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Breed Priorities – Borzoi

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242 – May, 2015

By Nikki Riggsbee

 

Borzoi, once known as Russian Wolfhounds, are one of the largest sighthound breeds. They aren’t among the biggest entries at dog shows, and they are 99th on AKC’s ranked list of breeds based on registrations. A very beautiful breed, they were often included in art deco pieces, contributing to the elegance and style of the artwork. Today’s Borzoi experts put more emphasis on the form and function of the breed.

With lower numbers than many breeds, I was pleased to find more than fifty breeder-judges to invite to take a survey to identify the most important features of the breed. Forty-three experts agreed to participate, and twenty-nine surveys were received, the last one as I was writing this article.

These experts averaged more than 37 years in Borzoi, and have been judging the breed for nearly fifteen years on average. Most have judged their national specialty and other Borzoi specialties.

Borzoi Virtues

The survey included a list of virtues from the Borzoi standard for the breeder-judges to rank. Below is the list in order of the average of the experts’ ranks, from most important to least important.

1. Sound running gear

2. Back rising a little at the loins in graceful curve

3. Loins extremely muscular, rather tucked up

4. Unmistakable elegance

5. Hindquarters long, very muscular, well-bent stifles, somewhat wider than forequarters

6. Proper condition

7. Neck free from throatiness; slightly arched, very powerful, well set on

8. Foreleg bones straight, somewhat flattened like blades, narrower edge forward

9. Jaws long, powerful, deep

10. Skull slightly domed, long, narrow, scarcely any perceptible stop, Roman-nosed

11. Chest rather narrow, with great depth of brisket

12. Hare-shaped feet

13. Males, masculine without coarseness; bitches, feminine and refined

14. Ears small, fine, lying back on the neck in repose

15. Tail long, set on and carried low in graceful curve

16. Even or scissors bite

The greatest agreement with nearly ninety percent was on “Sound running gear” (1st). The next biggest majority, more than sixty percent, was on “Ears small, fine, lying back on the neck in repose” (14th).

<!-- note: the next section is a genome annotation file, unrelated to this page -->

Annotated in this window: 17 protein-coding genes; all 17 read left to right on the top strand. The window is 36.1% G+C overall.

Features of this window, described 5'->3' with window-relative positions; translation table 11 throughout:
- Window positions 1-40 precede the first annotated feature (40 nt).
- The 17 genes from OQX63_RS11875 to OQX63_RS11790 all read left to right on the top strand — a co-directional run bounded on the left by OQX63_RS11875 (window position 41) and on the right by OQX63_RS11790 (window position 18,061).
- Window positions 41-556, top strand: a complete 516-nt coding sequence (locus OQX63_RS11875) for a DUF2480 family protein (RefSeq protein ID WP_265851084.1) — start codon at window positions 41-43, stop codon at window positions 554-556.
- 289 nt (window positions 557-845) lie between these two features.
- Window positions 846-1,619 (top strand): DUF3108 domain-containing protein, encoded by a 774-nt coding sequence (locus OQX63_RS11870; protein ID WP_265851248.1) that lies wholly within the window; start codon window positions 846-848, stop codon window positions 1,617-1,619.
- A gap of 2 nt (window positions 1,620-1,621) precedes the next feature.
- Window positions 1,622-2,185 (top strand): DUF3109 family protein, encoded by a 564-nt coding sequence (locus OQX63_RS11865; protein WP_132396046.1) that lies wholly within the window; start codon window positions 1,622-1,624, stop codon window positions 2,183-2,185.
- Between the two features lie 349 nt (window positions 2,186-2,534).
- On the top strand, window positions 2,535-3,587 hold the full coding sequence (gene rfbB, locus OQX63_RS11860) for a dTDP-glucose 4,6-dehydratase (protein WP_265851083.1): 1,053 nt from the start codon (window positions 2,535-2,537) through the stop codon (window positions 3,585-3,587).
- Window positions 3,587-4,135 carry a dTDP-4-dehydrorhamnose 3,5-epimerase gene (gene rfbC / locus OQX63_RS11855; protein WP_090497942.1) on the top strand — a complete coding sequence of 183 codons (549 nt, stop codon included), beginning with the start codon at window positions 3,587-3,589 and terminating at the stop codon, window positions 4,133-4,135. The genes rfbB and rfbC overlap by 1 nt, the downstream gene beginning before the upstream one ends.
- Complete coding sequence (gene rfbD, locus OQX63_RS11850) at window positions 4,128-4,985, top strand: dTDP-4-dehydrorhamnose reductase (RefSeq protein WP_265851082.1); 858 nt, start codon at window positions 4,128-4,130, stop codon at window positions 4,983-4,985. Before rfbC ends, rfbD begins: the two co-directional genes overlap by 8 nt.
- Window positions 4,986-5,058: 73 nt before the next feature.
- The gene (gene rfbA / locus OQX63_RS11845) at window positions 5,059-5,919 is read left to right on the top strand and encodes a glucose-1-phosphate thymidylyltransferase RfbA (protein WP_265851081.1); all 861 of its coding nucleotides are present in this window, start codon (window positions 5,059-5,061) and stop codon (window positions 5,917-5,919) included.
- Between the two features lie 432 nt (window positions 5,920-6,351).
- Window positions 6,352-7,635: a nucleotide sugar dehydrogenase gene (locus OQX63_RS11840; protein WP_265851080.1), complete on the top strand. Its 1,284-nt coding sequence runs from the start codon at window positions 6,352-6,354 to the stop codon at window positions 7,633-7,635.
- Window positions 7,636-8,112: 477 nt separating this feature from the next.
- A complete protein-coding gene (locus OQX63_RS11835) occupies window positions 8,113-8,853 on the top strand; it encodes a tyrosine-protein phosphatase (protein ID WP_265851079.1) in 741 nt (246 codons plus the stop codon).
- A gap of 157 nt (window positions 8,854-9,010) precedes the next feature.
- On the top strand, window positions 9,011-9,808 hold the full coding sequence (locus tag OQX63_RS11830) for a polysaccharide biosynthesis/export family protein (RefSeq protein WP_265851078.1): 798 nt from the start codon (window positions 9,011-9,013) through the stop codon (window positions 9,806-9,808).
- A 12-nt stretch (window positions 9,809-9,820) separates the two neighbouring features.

Seventeen experts similarly valued “Back rising a little at the loins in graceful curve” (2nd). A related virtue, “Loins extremely muscular, rather tucked up” (3rd), had almost as many consider it important, but eleven had it a quartile lower, reducing its rank.

“Unmistakable elegance” (4th) was placed first on eleven surveys and a majority valued it highly, but seven surveys had it unimportant, dropping its rank. As with “Elegance,” sixteen breeder-judges agreed on “Skull slightly domed, long, narrow, scarcely any perceptible stop, Roman-nosed” (10th) and “Tail long, set on and carried low in graceful curve” (15th). However, almost a third had “Tail” a quartile more important than the majority opinion.

A small majority agreed on “Hindquarters long, very muscular, well-bent stifles, somewhat wider than forequarters” (5th) and “Hare-shaped feet” (12th). The majority had “Hare feet” placed lower, but eleven put it midpoint, raising the average.

The small majority also concurred on “Loins extremely muscular” (3rd) and “Even or scissors bite” (16th). “Bite” had varied opinions, with seven having it in the second quartile and seven others in the third; even so, it still placed at the bottom of the list.

Many of the virtues had bi-polar opinions. “Neck free from throatiness; slightly arched, very powerful, well set on” (7th) had eleven consider it midpoint, nine quite important, and seven unimportant.

Almost half thought “Foreleg bones straight, somewhat flattened like blades, narrower edge forward” (8th) should be in the middle of the list, while eight had it towards the bottom, and seven nearer the top. “Jaws long, powerful, deep” (9th) had a similar split.

Click here to read the complete article

242 – May, 2015

Short URL: http://caninechronicle.com/?p=77512

Posted by on Apr 26 2020. Filed under Current Articles, Editorial, Featured. You can follow any responses to this entry through the RSS 2.0. Both comments and pings are currently closed.

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